Note: Shows data from October 1 to January 29. Observations are presented as seven-day averages. The peaks in the graph reflect the relative peaks during the time period shown. A few states had a higher number of hospitalizations or new cases in the spring or summer.·Sources: New York Times database of national and local health agency reports; the Covid monitoring project.
State of the virus: cases decline, but death rates remain high
Caroline from the south, where authorities have found two cases of the variant first detected in South Africa, adds cases to the country’s second-highest rate. But even there, reports of new infections began to decline.
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Hello. Cases of the virus are declining more sharply in the United States than at any other time.
The United States has never seen a sharp, sustained drop in new coronavirus cases – until maybe now.
Last year, new cases in the United States have seen cycles of rapid increase and then stabilization or only modest decline. This differs from the situation in many other countries, where large declines sometimes occur. Look at how steeper the declines were in Western Europe last spring and fall than in the United States:
But now the situation can change.
New cases in the United States have fallen 35% in the past three weeks. Hospitalizations have also declined. The deaths were not, but they have stabilized – and the trend of deaths is generally lower than the trend of cases by a few weeks.
“I like the trends we’re seeing and I personally hope things will improve,” Jennifer Nuzzo, an epidemiologist at Johns Hopkins University, told me. “But there are a number of things that could also go wrong.”
The good news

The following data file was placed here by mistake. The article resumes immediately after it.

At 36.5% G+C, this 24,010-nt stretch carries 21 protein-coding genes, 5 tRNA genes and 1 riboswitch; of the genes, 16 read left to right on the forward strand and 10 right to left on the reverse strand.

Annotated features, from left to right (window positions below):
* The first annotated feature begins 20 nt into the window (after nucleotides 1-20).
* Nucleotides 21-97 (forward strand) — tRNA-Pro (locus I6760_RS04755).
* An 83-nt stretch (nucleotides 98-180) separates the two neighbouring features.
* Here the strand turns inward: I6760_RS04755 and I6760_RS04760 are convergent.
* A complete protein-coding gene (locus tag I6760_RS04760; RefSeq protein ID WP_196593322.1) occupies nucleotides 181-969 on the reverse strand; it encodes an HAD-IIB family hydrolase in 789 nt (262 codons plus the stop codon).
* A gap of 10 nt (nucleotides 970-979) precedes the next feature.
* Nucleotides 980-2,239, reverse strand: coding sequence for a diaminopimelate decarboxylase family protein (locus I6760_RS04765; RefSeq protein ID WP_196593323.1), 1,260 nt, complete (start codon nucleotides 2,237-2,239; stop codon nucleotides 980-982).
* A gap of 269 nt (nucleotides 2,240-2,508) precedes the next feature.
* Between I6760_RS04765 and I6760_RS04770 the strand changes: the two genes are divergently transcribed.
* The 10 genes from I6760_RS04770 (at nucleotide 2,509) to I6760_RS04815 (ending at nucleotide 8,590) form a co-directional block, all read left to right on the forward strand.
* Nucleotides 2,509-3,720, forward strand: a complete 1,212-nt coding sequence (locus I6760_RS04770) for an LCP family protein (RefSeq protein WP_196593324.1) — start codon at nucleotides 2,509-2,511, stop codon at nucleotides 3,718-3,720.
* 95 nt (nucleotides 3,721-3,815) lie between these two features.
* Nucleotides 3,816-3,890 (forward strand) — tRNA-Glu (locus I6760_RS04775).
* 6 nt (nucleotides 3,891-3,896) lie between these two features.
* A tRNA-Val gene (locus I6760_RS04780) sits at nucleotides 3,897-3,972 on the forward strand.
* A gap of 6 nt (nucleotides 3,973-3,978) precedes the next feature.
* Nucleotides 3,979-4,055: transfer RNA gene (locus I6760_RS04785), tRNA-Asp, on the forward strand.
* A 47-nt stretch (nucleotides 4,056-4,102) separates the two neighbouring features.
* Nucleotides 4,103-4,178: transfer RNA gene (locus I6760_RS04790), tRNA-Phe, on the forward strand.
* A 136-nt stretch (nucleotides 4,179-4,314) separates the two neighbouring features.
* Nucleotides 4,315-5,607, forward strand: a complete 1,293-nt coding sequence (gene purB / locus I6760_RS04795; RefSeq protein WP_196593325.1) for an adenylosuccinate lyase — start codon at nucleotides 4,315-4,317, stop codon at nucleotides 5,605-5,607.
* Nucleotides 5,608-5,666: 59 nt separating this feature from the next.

Let’s start with two possible explanations for the recent improvement:
1. We may be in the very early stages of collective immunity. About 100 million Americans appear to have had the virus. (For every person who tests positive, three more have gone undiagnosed, studies show.) An additional 24 million people have received a vaccine.
Put these two groups together, and you realize that about a third of all Americans have at least some degree of immunity to the virus. This may be enough to get started – to start – slow down the spread, as my colleague Donald G. McNeil Jr. explained in “The Daily”.
2. More Americans can wear masks and remain socially distant. Many still aren’t, as I saw on my recent 1,600 mile road trip. But any increase in safe behavior is important.
And there are signs of change. Several states tightened restrictions late last year. The country has just elected a president who echoes scientific advice rather than flouting it. Some Americans can also take inspiration from the light at the end of the tunnel.
“A lot of people tell me that one of the reasons they’re really crouching now is that it would be a shame to catch a serious case of Covid while waiting to get vaccinated,” Dr Lee Harrison, chairman of a local health board, told the Pittsburgh Post-Gazette this week.